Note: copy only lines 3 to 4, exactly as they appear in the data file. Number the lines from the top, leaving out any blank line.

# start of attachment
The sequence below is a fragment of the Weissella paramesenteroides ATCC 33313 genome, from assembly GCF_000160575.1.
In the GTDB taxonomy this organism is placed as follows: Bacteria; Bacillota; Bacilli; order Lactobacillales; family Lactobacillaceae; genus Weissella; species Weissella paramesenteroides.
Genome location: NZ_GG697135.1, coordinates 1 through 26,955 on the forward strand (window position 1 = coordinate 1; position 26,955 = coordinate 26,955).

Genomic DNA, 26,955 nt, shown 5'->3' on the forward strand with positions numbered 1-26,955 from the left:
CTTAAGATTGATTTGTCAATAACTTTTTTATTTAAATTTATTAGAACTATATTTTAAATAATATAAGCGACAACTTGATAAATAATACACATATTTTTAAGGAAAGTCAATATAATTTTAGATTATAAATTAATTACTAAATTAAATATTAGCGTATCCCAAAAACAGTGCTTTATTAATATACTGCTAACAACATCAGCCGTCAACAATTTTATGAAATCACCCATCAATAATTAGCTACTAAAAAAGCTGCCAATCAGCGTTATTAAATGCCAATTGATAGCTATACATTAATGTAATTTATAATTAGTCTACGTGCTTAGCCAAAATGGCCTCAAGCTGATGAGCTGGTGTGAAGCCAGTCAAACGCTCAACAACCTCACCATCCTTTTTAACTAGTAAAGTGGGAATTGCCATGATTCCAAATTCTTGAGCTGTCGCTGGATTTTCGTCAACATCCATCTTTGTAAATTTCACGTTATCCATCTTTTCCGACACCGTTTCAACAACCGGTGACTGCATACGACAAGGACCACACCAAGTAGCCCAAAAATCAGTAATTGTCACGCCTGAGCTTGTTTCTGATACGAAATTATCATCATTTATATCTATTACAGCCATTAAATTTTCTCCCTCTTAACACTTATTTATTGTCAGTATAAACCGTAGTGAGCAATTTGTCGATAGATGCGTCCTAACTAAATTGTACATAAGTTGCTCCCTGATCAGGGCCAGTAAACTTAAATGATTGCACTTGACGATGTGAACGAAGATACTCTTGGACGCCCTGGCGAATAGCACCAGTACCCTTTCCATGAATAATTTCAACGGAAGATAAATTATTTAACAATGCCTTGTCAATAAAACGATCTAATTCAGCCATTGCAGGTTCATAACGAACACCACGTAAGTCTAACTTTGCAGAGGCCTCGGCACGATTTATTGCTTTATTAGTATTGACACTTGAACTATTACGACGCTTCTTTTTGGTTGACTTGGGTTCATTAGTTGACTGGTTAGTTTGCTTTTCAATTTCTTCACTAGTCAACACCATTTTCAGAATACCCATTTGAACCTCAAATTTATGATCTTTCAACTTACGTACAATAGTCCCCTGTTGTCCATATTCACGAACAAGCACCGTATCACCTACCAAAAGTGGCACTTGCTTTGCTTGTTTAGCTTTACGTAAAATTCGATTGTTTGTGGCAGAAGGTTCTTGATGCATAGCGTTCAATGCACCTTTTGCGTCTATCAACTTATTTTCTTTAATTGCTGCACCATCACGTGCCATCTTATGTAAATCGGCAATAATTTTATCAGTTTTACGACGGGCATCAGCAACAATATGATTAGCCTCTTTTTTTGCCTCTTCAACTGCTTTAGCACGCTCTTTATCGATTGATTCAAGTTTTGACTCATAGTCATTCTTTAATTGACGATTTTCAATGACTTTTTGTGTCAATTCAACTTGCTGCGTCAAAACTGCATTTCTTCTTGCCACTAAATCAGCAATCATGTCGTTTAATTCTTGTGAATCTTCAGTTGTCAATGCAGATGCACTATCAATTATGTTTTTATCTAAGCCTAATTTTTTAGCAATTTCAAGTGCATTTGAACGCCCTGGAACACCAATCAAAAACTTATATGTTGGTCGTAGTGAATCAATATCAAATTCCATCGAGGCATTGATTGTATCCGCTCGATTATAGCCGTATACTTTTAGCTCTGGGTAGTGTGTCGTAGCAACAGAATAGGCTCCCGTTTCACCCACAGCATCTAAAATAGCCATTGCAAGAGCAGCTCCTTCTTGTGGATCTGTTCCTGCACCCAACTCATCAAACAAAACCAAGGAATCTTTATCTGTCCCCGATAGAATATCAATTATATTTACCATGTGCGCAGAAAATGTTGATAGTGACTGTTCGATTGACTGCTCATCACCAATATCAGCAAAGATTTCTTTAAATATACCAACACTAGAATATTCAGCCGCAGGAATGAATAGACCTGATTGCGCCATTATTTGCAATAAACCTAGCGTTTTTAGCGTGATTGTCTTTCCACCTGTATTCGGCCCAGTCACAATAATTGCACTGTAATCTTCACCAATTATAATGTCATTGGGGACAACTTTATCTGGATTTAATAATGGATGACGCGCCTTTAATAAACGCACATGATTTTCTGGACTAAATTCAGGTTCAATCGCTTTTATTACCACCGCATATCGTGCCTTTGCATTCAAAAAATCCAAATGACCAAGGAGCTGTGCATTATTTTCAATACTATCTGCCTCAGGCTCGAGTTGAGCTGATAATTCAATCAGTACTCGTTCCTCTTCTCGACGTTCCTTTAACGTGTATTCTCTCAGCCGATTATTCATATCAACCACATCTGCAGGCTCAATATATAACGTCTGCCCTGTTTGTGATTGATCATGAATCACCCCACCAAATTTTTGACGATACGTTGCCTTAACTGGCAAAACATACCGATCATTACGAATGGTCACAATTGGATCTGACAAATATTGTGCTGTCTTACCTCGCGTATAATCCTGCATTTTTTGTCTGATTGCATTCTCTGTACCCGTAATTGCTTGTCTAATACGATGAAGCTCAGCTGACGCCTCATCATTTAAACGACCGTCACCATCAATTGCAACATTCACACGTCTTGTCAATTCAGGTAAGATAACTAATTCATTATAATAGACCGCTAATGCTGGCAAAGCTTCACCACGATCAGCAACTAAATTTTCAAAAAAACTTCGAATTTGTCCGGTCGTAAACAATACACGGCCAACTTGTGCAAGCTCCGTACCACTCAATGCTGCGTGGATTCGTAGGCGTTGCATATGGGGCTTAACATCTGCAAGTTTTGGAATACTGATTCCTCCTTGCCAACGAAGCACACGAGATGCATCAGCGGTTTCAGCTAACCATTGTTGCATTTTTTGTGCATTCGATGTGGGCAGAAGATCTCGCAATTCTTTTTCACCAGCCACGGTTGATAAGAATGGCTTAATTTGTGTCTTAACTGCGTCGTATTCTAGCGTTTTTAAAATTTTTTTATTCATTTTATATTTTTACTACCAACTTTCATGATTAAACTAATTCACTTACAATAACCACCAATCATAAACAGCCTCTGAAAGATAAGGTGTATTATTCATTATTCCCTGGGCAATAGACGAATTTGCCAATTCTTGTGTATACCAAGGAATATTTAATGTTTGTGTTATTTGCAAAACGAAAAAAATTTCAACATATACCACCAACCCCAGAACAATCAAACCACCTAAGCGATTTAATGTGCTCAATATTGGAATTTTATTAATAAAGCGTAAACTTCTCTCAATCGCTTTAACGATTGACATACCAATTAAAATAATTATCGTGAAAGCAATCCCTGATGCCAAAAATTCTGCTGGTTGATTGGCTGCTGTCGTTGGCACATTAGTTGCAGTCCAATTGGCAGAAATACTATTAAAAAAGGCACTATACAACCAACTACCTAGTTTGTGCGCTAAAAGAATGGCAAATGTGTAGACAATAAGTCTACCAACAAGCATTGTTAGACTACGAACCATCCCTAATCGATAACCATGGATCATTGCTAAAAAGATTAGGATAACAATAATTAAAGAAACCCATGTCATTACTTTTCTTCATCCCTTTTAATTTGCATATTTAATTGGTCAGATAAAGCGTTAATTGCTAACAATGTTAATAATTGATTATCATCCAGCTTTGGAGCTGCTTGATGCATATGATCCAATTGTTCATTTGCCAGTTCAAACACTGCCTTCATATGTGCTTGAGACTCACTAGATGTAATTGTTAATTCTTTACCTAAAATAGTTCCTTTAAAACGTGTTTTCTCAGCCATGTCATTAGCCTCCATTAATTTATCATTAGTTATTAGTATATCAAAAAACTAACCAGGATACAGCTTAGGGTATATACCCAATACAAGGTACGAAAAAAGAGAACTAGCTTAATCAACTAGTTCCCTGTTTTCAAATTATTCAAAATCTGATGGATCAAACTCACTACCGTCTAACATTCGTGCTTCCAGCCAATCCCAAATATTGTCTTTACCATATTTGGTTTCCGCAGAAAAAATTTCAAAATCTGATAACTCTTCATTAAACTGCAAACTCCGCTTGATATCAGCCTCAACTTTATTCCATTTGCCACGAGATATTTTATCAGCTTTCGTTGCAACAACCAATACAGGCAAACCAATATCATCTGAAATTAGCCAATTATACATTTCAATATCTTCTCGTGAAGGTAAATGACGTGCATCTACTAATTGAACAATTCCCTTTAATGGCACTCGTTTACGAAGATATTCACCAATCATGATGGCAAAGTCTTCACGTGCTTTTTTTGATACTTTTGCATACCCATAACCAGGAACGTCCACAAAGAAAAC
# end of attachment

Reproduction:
Genome location: NZ_GG697135.1, coordinates 1 through 26,955 on the forward strand (window position 1 = coordinate 1; position 26,955 = coordinate 26,955).

Genomic DNA, 26,955 nt, shown 5'->3' on the forward strand with positions numbered 1-26,955 from the left: